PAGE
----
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Continuing a trend, Mississippi Supreme Court refuses to enforce broadly worded arbitration clause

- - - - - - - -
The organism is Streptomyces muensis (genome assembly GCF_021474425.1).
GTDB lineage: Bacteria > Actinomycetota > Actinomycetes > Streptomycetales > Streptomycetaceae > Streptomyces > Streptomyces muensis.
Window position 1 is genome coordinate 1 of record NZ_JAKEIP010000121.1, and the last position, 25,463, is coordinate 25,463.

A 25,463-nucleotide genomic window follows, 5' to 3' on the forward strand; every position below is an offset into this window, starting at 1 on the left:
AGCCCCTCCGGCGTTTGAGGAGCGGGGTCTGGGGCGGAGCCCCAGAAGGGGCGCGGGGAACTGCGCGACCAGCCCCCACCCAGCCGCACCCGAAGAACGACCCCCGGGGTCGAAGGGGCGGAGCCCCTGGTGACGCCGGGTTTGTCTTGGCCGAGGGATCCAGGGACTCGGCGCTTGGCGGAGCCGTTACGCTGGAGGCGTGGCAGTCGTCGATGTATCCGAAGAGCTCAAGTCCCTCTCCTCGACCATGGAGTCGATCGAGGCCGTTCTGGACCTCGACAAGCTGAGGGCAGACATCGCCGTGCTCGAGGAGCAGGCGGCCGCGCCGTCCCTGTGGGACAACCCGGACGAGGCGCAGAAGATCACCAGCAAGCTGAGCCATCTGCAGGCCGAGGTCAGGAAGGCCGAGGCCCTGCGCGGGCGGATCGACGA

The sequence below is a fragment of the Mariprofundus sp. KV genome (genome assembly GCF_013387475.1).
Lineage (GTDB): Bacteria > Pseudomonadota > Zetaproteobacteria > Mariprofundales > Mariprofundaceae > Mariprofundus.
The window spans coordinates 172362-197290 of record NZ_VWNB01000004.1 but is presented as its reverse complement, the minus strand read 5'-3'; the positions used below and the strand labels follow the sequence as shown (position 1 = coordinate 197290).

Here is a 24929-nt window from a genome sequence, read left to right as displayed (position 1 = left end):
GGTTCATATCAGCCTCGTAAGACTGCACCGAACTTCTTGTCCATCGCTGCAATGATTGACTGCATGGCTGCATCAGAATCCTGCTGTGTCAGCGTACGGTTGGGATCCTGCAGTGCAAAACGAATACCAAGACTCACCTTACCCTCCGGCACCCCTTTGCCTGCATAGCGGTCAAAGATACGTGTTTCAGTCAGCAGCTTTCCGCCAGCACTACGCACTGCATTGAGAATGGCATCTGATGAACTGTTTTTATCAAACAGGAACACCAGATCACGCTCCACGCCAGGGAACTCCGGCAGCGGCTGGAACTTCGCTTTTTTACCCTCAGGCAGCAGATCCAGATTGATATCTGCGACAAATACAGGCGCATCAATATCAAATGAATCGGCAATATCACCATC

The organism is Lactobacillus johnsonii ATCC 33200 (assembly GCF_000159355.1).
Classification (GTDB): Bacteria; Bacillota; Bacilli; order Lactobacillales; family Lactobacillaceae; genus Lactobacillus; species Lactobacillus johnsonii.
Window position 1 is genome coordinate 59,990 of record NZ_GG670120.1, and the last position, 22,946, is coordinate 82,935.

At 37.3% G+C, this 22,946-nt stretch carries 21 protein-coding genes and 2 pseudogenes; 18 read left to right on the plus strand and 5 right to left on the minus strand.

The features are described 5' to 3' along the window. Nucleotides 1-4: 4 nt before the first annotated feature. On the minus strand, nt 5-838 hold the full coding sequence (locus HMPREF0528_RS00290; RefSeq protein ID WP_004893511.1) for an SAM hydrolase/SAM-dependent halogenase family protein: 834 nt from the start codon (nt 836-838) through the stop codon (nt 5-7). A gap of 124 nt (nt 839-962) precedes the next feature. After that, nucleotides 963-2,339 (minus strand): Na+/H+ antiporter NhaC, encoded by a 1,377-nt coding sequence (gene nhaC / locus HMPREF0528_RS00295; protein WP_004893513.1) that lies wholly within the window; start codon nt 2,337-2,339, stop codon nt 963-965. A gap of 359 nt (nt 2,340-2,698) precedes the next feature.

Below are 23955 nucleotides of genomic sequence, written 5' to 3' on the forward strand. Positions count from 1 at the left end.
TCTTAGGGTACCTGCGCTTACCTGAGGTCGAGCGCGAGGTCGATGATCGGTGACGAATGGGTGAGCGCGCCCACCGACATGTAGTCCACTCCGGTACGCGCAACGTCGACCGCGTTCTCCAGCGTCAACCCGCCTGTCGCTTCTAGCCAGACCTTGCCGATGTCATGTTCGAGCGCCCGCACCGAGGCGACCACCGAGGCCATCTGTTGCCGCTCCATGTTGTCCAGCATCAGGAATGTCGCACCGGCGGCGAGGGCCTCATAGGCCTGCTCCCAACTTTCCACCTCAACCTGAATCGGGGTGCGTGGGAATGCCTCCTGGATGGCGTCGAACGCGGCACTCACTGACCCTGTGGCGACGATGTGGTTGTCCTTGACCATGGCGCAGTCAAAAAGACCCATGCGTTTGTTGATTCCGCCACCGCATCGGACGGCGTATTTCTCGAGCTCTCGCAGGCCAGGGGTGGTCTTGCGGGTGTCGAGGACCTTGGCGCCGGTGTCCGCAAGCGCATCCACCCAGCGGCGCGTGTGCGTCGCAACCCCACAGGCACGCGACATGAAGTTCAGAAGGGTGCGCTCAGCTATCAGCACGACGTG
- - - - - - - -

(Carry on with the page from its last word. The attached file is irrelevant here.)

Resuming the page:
Dollar General reported its employee Rebecca Keyes to the police for embezzlement, causing her to be arrested.  Keyes later sued Dollar General under a number of legal theories, including malicious prosecution, false imprisonment, and intentional infliction of emotional distress.  The trial court ordered arbitration for all of her claims, but the Mississippi Supreme Court reversed for all but one claim.  The Court found that disputes over the alleged embezzlement and the fraudulent conversion of property from one’s employer, were not covered under an arbitration provision which defined “covered claims” as those “arising out of your employment with Dollar General.”  This decision is but the latest by the Mississippi Supreme Court, one of which we previously wrote about here, refusing to enforce broadly worded arbitration clauses for certain types of claims.  These cases are troubling for the financial services industry in that plaintiffs may be able to avoid even very broadly worded arbitration clauses through inflammatory allegations or in cases where there is alleged criminal conduct.  The case was styled Rebecca Keyes v. Dollar General Corporation,  No. 2017-IA-00010-SCT.